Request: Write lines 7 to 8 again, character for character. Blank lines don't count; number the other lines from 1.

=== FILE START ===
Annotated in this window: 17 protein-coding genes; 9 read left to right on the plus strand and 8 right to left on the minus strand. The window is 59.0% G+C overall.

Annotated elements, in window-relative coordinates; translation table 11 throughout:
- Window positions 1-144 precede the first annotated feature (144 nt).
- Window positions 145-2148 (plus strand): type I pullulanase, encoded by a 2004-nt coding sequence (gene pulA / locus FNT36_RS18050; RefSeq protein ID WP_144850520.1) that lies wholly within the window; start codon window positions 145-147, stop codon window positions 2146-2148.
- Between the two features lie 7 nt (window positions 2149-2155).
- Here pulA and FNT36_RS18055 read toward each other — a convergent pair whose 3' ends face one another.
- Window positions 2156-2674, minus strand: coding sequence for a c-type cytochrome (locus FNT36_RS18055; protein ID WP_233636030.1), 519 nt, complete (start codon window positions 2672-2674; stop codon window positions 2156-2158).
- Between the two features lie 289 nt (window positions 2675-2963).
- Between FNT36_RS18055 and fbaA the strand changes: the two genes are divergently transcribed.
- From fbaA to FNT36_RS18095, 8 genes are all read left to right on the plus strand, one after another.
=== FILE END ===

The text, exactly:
- Window positions 2156-2674, minus strand: coding sequence for a c-type cytochrome (locus FNT36_RS18055; protein ID WP_233636030.1), 519 nt, complete (start codon window positions 2672-2674; stop codon window positions 2156-2158).
- Between the two features lie 289 nt (window positions 2675-2963).